South Korea asks US for ‘strategic assets’ after nuclear threat

A delegation representing South Korean President-elect Yoon Suk-yeol met with US National Security Advisor Jake Sullivan in Washington on Tuesday.

Among the topics of discussion was South Korea’s desire to deploy more US “strategic assets” to “enhance extended deterrence” as tensions with North Korea rise.

North Korea welcomed the new government to Seoul by sparking a bizarrely vicious brawl over a routine speech by the outgoing administration’s defense minister. Taking into account North Korea’s hyperbolic response, dictator Kim Jong-un’s sister, Kim Yo-jong threatens to attack Seoul with nuclear weapons on Tuesday.

South Korea has long been accustomed to the belligerent rhetoric of psychotic communist tyranny in its north, but meeting Sullivan suggests Yoon has real concerns about escalating tensions as he takes office.

Speaking on behalf of South Korea’s new president, Representative Park Jin of Yoon’s People Power Party – a leading contender for foreign minister in the new administration – led the usual White House banter before hold what he described as “consultations on ways to improve the joint South Korean-U.S. defense posture and enhance U.S. extended deterrence.

β€œThe deployment of strategic assets is an important part of enhancing extended deterrence, as I mentioned earlier. You may understand that South Korea and the United States discussed the issue today along these lines,” Park said.

Yonhap News The “strategic assets” noted are generally interpreted to mean “formidable military hardware such as nuclear-powered submarines, aircraft carriers and long-range bombers”.

“The South Korean Ministry of Defense said earlier in a report to President-elect Yoon’s transition team that it planned to hold discussions with the United States on the deployment of American strategic assets in South Korea. South amid rising tensions with North Korea,” Yonhap reported.

After meeting with US Under Secretary of State Wendy Sherman, Park noted the White House agreed on “the importance of renewing the activities of the Extended Deterrence Advisory Group, which have not worked as they should”.

The Moon administration has apparently lost interest in some of the consultations Park referred to, preferring instead to pursue diplomacy with the North Korean regime. Yoon ran on a hardening platform with Pyongyang after Moon’s dovish strategy failed to deliver meaningful results.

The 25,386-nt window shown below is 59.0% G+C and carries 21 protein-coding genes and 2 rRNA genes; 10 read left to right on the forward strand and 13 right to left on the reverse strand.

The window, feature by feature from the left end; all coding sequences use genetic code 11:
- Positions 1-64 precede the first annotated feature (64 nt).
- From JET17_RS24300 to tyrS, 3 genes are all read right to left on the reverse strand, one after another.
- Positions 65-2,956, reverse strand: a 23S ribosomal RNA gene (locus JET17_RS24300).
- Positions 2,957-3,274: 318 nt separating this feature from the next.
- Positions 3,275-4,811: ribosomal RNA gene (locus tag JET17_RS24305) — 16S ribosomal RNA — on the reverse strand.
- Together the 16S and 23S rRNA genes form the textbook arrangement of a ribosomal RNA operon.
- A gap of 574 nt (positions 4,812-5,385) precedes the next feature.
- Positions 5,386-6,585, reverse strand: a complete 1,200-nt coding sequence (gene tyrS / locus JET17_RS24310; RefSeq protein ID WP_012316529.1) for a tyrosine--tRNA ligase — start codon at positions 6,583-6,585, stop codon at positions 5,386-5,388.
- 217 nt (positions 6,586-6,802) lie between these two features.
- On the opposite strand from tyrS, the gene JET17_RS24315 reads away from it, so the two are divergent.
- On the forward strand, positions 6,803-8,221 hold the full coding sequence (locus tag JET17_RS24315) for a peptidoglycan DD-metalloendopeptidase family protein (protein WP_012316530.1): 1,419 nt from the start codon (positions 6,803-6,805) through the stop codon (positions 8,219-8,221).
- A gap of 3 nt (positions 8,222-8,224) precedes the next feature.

Foreign Police argued in March that the Moon administration had fundamentally misunderstood the nature and goals of the Kim regime, which wants to absorb or conquer South Korea under the guise of ‘reunification’, not develop a lasting peaceful relationship with Seoul .

Yoon promised “strategic clarity” in declaring South Korea’s pro-US stance on US-China relations issues. The president-elect also spoke about the importance of liberal democracy and human rights in Seoul’s foreign policy,” he added. Foreign Police added.

If Yoon is truly determined to stand up to China, his determination to secure more strategic US assets should give him a chance to challenge very soon. China is reliably furious by the deployment of such US assets in South Korea, in part because the Chinese claim that advanced US sensor systems can see beyond North Korean territory and into China.

Yoon also has promised to resume joint military exercises with the United States after Moon scaled them back to appease Pyongyang. In fact, Yoon reportedly wanted to expand the exercises to increase their deterrent value, perhaps adding nuclear-capable bombers for the first time in five years.

Park did not directly address those reports at the White House, though he suggested spring drills could resume this year.

“We agreed that the most important thing is to maintain deterrence so that we can respond forcefully to any North Korean provocations,” he said.

“Issues related to North Korea’s nuclear threats, economic security and many other challenges are presented, and we want to step up the comprehensive strategic alliance to handle these issues together,” Park said. noted.


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